There are more slaves today than at any point in recorded human history. Many are hidden in the maze of vast, complex supply chains. Lulwa Rizkallah and Kathryn Casson spoke to four leading experts on what businesses can—and should—do.
There are 40 million people in modern slavery today, more than any point in recorded human history. Fifteen million are trapped in forced marriages. Forced labor comprises the remaining 25 million, of which the overwhelming majority—more than 60%—are associated with supply chains.
Modern supply chains are tiered. Tier one refers to the largest, most advanced suppliers that deal directly with multinational companies. Tier two suppliers are smaller and supply those in tier one, and so it goes down the chain. Accountability charts a similar course. Each company is typically responsible for ensuring the quality of the suppliers it deals with directly. A 2020 analysis by McKinsey hints at the scale and complexity of these chains—and the challenge facing businesses looking to impose uniform standards across them. Analyzing two Fortune 100 companies, they estimated each relied on roughly 4,000 suppliers in the first two tiers alone.
The International Labor Organization (ILO) estimates that modern slavery generates $150 billion in illegal profits every year—the only crime more lucrative is drug trafficking, which rakes in roughly $300 billion annually.
The pandemic has intensified the problem in two main ways. First, its economic fallout has left millions more vulnerable to exploitation and forced labor—the ILO estimates that 225 million full-time jobs were lost in 2020 and 1.6 billion informal economy workers were in danger of losing their livelihoods. Second, the pandemic has put workers’ rights—from the gig economy to warehouse workers—in the spotlight. Stakeholders are paying more attention to what companies are doing, and they are demanding more meaningful action.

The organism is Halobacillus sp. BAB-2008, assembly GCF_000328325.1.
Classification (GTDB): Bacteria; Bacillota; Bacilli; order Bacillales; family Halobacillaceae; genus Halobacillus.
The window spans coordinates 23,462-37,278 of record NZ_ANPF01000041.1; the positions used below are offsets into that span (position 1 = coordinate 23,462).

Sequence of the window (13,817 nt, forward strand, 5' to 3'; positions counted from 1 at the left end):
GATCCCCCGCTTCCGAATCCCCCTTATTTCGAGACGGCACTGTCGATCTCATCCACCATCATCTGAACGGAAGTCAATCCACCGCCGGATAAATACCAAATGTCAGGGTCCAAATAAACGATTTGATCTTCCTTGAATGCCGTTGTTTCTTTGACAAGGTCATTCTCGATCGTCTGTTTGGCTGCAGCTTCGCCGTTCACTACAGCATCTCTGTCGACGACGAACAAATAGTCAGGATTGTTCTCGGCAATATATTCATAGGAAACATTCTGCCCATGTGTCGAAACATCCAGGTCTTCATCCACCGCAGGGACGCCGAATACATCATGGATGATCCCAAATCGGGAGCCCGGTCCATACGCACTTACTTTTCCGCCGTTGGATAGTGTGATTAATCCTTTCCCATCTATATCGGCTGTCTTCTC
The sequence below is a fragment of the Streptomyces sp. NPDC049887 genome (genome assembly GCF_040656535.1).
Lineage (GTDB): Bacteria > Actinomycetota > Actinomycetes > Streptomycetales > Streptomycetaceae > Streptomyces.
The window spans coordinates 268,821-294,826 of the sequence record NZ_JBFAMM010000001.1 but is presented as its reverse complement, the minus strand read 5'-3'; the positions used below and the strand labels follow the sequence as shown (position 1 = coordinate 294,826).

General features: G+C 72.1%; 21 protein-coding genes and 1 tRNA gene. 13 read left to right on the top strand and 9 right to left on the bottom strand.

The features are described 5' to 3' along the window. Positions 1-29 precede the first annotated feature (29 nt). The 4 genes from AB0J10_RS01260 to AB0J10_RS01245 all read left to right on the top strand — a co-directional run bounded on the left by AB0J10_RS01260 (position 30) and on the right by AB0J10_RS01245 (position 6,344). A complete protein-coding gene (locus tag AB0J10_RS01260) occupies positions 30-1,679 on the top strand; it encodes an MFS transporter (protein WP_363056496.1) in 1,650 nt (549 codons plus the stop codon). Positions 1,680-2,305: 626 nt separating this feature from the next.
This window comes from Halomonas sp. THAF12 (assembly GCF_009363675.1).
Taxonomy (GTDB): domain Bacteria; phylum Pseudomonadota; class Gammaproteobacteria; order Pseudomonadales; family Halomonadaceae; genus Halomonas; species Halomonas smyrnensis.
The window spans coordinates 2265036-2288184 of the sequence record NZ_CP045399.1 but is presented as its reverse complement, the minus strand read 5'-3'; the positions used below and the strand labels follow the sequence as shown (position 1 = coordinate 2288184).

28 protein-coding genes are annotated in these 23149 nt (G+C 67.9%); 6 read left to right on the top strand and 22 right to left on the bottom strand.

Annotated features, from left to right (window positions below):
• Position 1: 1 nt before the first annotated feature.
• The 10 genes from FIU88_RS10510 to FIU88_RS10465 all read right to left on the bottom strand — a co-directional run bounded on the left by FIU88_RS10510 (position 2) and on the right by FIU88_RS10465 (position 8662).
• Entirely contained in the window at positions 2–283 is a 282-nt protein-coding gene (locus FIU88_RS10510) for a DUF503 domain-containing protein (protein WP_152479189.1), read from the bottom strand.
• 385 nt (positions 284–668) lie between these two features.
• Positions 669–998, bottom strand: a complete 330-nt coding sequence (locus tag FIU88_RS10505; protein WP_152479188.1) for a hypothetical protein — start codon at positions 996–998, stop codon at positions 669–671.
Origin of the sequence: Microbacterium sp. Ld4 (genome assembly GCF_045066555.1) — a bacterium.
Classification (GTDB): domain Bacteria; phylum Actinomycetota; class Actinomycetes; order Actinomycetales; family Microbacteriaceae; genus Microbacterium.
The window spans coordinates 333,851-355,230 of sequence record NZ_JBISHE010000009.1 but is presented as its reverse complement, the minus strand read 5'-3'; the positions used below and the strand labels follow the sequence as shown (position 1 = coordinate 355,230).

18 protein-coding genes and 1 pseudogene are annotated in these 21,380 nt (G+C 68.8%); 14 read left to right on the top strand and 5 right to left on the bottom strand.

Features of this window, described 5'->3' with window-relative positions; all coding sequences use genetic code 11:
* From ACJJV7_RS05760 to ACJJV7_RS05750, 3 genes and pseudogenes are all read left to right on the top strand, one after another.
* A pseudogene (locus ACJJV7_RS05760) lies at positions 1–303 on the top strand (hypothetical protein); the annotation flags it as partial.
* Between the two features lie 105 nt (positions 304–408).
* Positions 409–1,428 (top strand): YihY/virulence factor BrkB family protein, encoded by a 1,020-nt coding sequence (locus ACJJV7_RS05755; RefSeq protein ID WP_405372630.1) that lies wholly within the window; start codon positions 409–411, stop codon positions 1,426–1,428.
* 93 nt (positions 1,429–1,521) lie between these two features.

Brunswick spoke with leaders from four organizations on the front lines of the fight against modern slavery. Whether building coalitions and partnerships with the private sector, providing research to investors, or benchmarking companies, they represent some of the most informed—and influential—voices on the issue.
What enables modern slavery, and what steps can businesses be taking to address it?
ANTONIO ZAPPULLA: Modern slavery is the symptom of a larger set of deep-rooted issues—poverty, a lack of education and socio-economic inclusion, and gender and racial discrimination. The global economy is also still very much geared to favor short-termism over stakeholder value, which only serves to fuel the problem.
In terms of what needs to be done, modern slavery can only be addressed through a global response, one which combines the forces of multiple players—front-line NGOs and activists, the legal, investment and business sectors, policymakers, academics, economists and journalists. Facilitating partnerships is at the heart of the Thomson Reuters Foundation’s inclusive economies work, which encompasses all our anti-slavery initiatives and our efforts to foster sustainable and responsible business models. I cannot overstress the critical need to strengthen the wider ecosystem.